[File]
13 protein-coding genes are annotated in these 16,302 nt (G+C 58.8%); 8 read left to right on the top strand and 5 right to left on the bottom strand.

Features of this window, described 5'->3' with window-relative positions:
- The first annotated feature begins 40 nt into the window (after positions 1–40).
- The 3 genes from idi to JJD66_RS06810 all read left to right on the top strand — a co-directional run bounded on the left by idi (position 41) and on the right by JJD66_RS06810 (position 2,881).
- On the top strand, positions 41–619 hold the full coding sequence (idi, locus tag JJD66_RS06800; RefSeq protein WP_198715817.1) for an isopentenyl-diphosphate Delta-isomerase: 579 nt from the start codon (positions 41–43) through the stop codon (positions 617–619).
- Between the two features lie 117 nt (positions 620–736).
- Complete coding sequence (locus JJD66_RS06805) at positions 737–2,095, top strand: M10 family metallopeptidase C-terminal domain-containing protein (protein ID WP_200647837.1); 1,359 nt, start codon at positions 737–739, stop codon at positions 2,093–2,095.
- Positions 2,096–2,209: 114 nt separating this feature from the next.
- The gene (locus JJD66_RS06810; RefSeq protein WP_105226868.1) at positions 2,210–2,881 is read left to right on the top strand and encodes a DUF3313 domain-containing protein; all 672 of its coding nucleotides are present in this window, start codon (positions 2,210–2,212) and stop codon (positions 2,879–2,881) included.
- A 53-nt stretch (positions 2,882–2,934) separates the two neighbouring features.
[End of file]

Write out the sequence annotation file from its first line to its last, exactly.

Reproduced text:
13 protein-coding genes are annotated in these 16,302 nt (G+C 58.8%); 8 read left to right on the top strand and 5 right to left on the bottom strand.

Features of this window, described 5'->3' with window-relative positions:
- The first annotated feature begins 40 nt into the window (after positions 1–40).
- The 3 genes from idi to JJD66_RS06810 all read left to right on the top strand — a co-directional run bounded on the left by idi (position 41) and on the right by JJD66_RS06810 (position 2,881).
- On the top strand, positions 41–619 hold the full coding sequence (idi, locus tag JJD66_RS06800; RefSeq protein WP_198715817.1) for an isopentenyl-diphosphate Delta-isomerase: 579 nt from the start codon (positions 41–43) through the stop codon (positions 617–619).
- Between the two features lie 117 nt (positions 620–736).
- Complete coding sequence (locus JJD66_RS06805) at positions 737–2,095, top strand: M10 family metallopeptidase C-terminal domain-containing protein (protein ID WP_200647837.1); 1,359 nt, start codon at positions 737–739, stop codon at positions 2,093–2,095.
- Positions 2,096–2,209: 114 nt separating this feature from the next.
- The gene (locus JJD66_RS06810; RefSeq protein WP_105226868.1) at positions 2,210–2,881 is read left to right on the top strand and encodes a DUF3313 domain-containing protein; all 672 of its coding nucleotides are present in this window, start codon (positions 2,210–2,212) and stop codon (positions 2,879–2,881) included.
- A 53-nt stretch (positions 2,882–2,934) separates the two neighbouring features.